Laws limiting teenagers’ access to contraceptive services and information fail to reduce sexual activity and increase the risk of unintended pregnancy and sexually transmitted diseases (STDs), according to two studies released this week and soon-to-be-published data discussed in a January 18 audio news briefing sponsored by The Alan Guttmacher Institute. During the briefing, adolescent health experts and policy analysts urged legislators to consider these findings before voting to require parental notification for contraception or supporting additional funding for abstinence-only education programs.
According to new nationally representative data published in the Journal of the American Medical Association, roughly one in five teenagers would have unsafe sex if their parents had to be notified when they got birth control at a family planning clinic. Researchers surveyed more than 1,500 female adolescents under age 18 seeking sexual health services, including contraception, at publicly funded family planning clinics in 33 states. They found that three in five had parents who already knew about their clinic visit--typically because teenagers told them or their parents suggested it. But among those whose parents were unaware, 70% would stop coming to the clinic, and a quarter would continue to have sex but would either rely on withdrawal or not use any contraception. Only 1% of all teens surveyed said they would stop having sex. Click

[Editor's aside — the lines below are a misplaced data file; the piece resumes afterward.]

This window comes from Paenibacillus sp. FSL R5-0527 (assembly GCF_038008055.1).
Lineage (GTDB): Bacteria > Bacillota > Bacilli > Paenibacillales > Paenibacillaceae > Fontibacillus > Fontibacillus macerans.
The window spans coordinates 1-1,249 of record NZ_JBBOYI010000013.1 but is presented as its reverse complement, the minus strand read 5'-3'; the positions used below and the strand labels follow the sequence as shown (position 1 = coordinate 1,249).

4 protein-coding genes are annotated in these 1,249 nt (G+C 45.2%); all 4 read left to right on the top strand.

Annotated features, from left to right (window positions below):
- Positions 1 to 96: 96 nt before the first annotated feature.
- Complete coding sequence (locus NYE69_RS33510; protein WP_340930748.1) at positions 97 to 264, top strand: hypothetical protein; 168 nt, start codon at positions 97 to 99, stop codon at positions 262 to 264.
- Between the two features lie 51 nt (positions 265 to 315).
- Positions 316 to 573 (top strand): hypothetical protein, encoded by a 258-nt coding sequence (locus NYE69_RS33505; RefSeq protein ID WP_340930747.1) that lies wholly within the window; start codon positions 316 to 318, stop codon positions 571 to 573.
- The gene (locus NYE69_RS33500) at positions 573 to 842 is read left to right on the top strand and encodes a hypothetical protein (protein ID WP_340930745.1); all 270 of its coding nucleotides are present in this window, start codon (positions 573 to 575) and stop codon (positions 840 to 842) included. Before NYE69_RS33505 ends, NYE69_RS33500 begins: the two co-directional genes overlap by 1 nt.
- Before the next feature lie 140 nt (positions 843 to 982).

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"It’s good news that most teens are talking to their parents about sexual health and birth control, but that doesn't make it good public policy to force them into it," said Rachel Jones, Ph.D., Senior Research Associate at The Alan Guttmacher Institute. "Mandating parental involvement for contraception could backfire, driving young people to have unprotected sex and putting their health and lives at increased risk."
Already, two states (Texas and Utah) require parental consent for state-funded family planning services, and a similar restriction is in place in one Illinois county where research has found an increase in teen birthrates while other counties experienced declines. Last year, bills to impose new requirements for parental consent for adolescents seeking contraception were introduced in Congress and several states, including Kentucky, Minnesota and Virginia. Click here for more information